The OPEC+ Deal Is not in Jeopardy

The postponement of the OPEC+ meeting will not jeopardize the group’s efforts until April 2022, but oil supplies are already squeezed in an already tight market. The agreement is still valid until then, even if the 18th OPEC+ meeting hasn’t yet reach a deal on output increases, as the UAE requested a revision of its oil production baseline. However, the need to extend the agreement beyond April is immense.
The alliance didn’t proceed with the proposal for a gradual increase of 400,000 barrels per day (bpd) between August and the end of the year to address the upcoming supply shortage. This has put the extension of the agreement until the end of 2022, instead of April, on hold as the UAE has sought to change its oil production baseline to 3.8 million bpd instead of the unanimously agreed 3.2 million bpd. Within OPEC and OPEC+ producers, countries meet and discuss their proposals, agree and disagree within meeting rooms and abide by protocols. The disagreement in OPEC, or over the agreement, revolves around economic (not political) matters to balance global oil markets and to secure energy supplies at a sustainable price.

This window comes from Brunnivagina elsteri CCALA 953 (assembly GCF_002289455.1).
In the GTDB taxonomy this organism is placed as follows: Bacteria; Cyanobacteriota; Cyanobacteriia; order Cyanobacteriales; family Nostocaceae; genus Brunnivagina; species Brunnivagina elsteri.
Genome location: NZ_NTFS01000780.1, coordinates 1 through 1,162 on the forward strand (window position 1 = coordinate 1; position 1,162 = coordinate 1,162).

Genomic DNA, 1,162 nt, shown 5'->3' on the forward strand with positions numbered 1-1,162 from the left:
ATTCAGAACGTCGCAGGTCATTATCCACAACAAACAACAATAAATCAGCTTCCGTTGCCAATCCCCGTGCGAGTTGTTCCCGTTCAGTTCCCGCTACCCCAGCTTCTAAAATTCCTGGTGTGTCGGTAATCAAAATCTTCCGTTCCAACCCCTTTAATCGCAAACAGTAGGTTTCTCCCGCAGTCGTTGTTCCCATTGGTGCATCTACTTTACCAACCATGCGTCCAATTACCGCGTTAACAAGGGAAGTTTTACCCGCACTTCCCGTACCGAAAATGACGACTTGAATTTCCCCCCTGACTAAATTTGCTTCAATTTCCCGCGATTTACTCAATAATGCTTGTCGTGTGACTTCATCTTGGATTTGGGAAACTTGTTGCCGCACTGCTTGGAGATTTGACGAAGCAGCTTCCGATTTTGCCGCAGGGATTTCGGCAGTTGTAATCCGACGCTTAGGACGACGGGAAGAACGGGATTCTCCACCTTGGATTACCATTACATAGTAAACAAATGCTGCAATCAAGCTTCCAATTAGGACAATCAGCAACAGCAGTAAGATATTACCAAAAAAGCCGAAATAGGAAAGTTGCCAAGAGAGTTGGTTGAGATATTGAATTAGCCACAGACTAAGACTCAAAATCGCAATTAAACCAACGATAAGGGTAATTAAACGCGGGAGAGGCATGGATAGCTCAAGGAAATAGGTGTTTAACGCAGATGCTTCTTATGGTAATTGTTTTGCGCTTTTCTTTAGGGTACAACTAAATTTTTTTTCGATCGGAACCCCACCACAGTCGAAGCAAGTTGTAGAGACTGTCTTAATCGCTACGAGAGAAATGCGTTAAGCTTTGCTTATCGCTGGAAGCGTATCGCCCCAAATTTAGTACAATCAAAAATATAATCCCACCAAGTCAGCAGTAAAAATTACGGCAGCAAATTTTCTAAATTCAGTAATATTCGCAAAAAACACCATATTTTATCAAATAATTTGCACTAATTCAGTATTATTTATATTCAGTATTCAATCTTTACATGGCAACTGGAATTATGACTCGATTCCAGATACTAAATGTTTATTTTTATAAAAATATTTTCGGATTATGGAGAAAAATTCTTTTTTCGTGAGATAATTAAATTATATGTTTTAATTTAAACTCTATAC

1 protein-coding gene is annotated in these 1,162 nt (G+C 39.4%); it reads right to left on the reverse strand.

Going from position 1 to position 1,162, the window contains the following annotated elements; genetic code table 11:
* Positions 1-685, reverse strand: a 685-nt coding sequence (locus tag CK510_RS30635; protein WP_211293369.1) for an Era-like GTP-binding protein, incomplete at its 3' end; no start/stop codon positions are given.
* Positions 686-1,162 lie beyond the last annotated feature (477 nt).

Magnificent efforts made by the group in 14 months, when the coronavirus disease pandemic emerged and caused the largest oil demand shock in history, meant it was successfully contained by OPEC+ and the largest output cuts in history. It would be a shame if the results, spectacular as they are, were not maintained in the coming months.
Saudi Arabia made the biggest sacrifices, and without its leadership, the oil market would not have improved. Without Riyadh’s intervention and its keenness to find solutions, the achievements would have been impossible. The Kingdom gave up a third of its production capacity for the success of the OPEC+ agreement, with other members reaping the benefits.
The UAE’s quest to shift its baseline up to 3.8 million bpd, though, could see those other producers ask for reciprocity. The UAE’s rationale for the demand, it claims, is that it invested heavily in increasing its production capacity. But if any oil producer is undertaking huge investment, none compares to Saudi Arabia, which maintains the largest production maximum spare capacity, which is costly, requiring constant investment.
The UAE’s oil production average was around 3 million bpd between 2017 to 2019, and in 2020 its oil production average was 2.6 million bpd. The UAE reached its oil production peak just once, in April 2020, when it reached 3.8 million bpd.
If a producer can take the level of its oil production in one month as a reference or as a baseline, what is to stop Saudi Arabia, for instance, from adopting its peak oil production, at 12.3 million bpd, as a baseline of its own?

About Parvin Faghfouri Azar

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